A COFI break.

Author:Stahl, David
Position:Cost-of-Funds Index - Includes related article on California's economy recovery
 
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The once-dominant ARM product based on the cost of funds of West Coast thrifts has suffered a decline of late. The so-called COFI ARM is getting creamed by other ARM products that consumers find easier to swallow. Whether this break with past popularity will continue is uncertain.

Several major california lenders used to routinely serve COFI - that is, 11th District Cost-of-Funds Index (COFI) mortgages. Higher interest rates in California used to automatically mean high demand for COFI loans. Today, COFI loans face tough competition from a variety of forces, including other ARMs, a consolidating lender market in the COFI stronghold of California and an uncertain interest rate outlook.

This kind of ARM may yet prove one of the lingering staples in the fickle world of mortgage products. Or, instead of being good to the last drop, COFI could be getting a little stale.

The index is based on what the 11th Federal Home Loan Bank District members paid for their cost of funds. The Cost-of-Funds Index was a semiannual index throughout the 1970s. It became a monthly weighted index in July 1981, according to Amy Stewart of the Federal Home Loan Bank of San Francisco.

The index reflects the actual interest expense of the 78 savings institutions in the 11th FHLB District, Stewart explains. Commercial bank members, which outnumber thrifts in the district, are not included in determining the COFI. The FHLBank does not plan to include commercial banks or thrift-and-loan companies (a separate category of small lenders) in the COFI, although consolidation has thinned the ranks of institutions that determine the index.

COFI break

COFI loans are the dominant ARM product in California, accounting for nearly half the adjustable-rate loans and more than one-third of total originations as of late August, according to lenders. The rates are more attractive than fixed-rate loans and many California lenders are willing to promote them to their customers, says Keith Gumbinger, vice president of HSH Associates in Butler, New Jersey. The only significant non-California COFI business is done by Great Western Bank, A Federal Savings Bank of Chatsworth, California; Home Savings of America FSB of Los Angeles and other H. F. Ahmanson subsidiaries that have branches outside of the Golden State.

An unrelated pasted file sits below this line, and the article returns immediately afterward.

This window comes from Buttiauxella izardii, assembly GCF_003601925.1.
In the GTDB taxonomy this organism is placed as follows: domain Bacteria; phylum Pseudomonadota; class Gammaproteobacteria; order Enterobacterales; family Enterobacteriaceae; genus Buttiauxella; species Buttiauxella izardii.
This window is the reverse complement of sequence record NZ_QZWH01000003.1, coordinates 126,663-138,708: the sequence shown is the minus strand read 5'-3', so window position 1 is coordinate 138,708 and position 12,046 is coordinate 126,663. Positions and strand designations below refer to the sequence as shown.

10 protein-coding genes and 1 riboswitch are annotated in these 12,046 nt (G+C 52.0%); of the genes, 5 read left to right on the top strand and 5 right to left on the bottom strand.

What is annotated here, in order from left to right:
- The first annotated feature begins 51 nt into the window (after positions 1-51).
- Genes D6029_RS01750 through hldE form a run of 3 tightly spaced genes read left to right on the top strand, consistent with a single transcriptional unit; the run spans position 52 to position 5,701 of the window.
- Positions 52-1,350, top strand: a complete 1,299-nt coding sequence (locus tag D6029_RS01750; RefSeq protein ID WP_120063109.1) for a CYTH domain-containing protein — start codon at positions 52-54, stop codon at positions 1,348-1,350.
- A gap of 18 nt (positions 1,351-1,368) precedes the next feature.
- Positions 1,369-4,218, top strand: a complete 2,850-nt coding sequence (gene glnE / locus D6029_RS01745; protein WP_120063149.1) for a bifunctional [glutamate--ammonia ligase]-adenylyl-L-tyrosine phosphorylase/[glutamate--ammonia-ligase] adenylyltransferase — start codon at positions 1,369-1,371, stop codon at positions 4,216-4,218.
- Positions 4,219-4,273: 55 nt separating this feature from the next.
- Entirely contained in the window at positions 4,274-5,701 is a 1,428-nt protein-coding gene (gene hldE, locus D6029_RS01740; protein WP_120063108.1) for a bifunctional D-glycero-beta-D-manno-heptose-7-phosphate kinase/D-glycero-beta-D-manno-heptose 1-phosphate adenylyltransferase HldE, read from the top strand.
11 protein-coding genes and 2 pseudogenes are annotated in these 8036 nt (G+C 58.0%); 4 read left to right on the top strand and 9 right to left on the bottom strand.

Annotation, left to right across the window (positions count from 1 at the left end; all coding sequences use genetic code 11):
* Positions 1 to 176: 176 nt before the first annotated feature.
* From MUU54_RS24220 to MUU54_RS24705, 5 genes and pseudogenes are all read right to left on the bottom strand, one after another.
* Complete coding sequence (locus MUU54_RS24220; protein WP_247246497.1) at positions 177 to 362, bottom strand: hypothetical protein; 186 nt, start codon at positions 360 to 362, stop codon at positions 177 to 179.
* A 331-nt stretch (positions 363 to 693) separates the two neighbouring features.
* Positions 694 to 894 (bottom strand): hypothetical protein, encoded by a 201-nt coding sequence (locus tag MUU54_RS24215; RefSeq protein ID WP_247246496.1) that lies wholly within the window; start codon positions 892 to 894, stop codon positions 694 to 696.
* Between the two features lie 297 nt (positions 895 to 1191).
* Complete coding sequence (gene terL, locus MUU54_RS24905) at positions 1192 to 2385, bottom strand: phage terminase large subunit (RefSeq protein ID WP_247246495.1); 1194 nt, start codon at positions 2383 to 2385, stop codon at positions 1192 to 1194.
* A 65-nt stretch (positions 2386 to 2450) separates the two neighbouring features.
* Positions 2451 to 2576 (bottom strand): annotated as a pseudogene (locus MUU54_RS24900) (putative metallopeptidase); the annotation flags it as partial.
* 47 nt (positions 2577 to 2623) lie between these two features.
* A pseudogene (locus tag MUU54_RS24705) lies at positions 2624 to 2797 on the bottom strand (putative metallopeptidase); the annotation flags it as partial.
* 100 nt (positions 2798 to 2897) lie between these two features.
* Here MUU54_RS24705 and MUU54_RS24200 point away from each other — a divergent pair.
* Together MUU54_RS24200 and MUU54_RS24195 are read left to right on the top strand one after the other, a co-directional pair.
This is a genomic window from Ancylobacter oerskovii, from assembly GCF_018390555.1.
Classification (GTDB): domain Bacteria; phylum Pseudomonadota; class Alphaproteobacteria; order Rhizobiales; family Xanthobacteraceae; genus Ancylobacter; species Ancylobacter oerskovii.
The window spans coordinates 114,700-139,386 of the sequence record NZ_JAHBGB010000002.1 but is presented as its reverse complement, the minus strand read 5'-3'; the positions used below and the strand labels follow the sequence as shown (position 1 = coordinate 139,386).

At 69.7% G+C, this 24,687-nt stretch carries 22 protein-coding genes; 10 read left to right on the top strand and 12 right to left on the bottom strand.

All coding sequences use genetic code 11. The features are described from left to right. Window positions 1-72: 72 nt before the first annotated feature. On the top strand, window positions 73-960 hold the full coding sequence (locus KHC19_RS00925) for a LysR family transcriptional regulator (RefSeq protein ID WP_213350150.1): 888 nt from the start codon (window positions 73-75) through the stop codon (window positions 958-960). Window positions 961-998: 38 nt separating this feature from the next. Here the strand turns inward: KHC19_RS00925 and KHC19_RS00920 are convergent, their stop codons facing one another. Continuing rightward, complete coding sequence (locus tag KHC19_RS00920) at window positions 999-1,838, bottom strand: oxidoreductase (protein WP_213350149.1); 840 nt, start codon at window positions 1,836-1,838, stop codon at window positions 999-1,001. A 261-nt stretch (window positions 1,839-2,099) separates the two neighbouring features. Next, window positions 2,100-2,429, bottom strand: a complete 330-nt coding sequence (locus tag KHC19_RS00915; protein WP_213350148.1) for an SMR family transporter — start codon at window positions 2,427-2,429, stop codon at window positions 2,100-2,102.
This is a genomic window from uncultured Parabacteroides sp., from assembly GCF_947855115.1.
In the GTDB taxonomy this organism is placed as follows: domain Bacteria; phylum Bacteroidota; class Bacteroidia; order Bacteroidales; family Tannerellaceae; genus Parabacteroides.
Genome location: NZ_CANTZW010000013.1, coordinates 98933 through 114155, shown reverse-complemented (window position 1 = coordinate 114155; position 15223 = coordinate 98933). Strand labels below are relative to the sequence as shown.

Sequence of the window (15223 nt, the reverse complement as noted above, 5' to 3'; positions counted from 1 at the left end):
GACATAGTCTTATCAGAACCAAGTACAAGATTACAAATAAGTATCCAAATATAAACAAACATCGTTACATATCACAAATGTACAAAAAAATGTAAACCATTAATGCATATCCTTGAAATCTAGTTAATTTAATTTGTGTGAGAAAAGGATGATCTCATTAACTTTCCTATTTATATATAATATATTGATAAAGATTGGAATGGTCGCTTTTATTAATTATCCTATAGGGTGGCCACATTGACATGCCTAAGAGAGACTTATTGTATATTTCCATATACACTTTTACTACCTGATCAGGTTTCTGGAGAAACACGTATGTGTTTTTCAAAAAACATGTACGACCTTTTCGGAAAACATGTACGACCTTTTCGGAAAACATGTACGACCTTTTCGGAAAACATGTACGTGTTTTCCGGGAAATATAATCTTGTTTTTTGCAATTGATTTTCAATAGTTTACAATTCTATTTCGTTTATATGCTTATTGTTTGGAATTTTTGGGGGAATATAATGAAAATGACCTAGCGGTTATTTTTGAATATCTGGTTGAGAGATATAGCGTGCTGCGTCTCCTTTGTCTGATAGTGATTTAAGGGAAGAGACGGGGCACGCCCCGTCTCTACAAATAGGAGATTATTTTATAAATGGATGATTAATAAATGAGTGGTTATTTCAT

ARM lenders must sell the features of the loan beyond its low introductory offer, says Sam Lyons, senior vice president of mortgage banking at Great Western. With an ARM, borrowers can qualify for more house, he points out. In August, a COFI ARM, for example, had an introductory rate of 3.95 percent. After three months, the rate rises to 7.26 percent, or 245 basis points more than the Cost-of-Funds Index. Although borrowers see a 331-basis-point rise in their interest rate, the contract rate remains about a full percentage below the interest rate on a fixed-rate loan.

Rising interest rates usually perk up the demand for ARMs. Lenders argue that ARMs are right for homeowners who plan to stay in a house a short while or who expect rates to drop. Borrowers reap the benefits of lower interests costs and no compelling need to refinance because the loan automatically adjusts downward when rates move lower.

Interest rates based on the index of the 11th District cost of funds lag movements in the one-year Treasury index. That [TABULAR DATA FOR FIGURE 1 OMITTED] means that when the Treasury index starts moving up, COFI loans remain attractive, particularly for borrowers stretching to qualify for a mortgage.

"COFI borrowers get a rate break at the front end," says William Mortensen, chairman and CEO, First Federal Bank of California, FSB, Santa Monica, California. For the first-time homebuyer, the major COFI customers, this rate advantage could determine whether they can purchase a house.

"COFI ARMs popularity has not moved east," says Jeffrey Tuchman, president of The Mortgage Shopper, a mortgage research firm based in Pleasantville, New York. He counseled a few customers to refinance out of COFI loans, but no one has ever asked for one. He does not originate any loans, but counsels customers on what loans are right for them and tells them which institution offers the best rates.

"COFI interest rates start as low as 3 percent in some areas of California," Gumbinger said at the time he was interviewed for this article. COFI rates rise to the full contract rate after three months, and then fluctuate...

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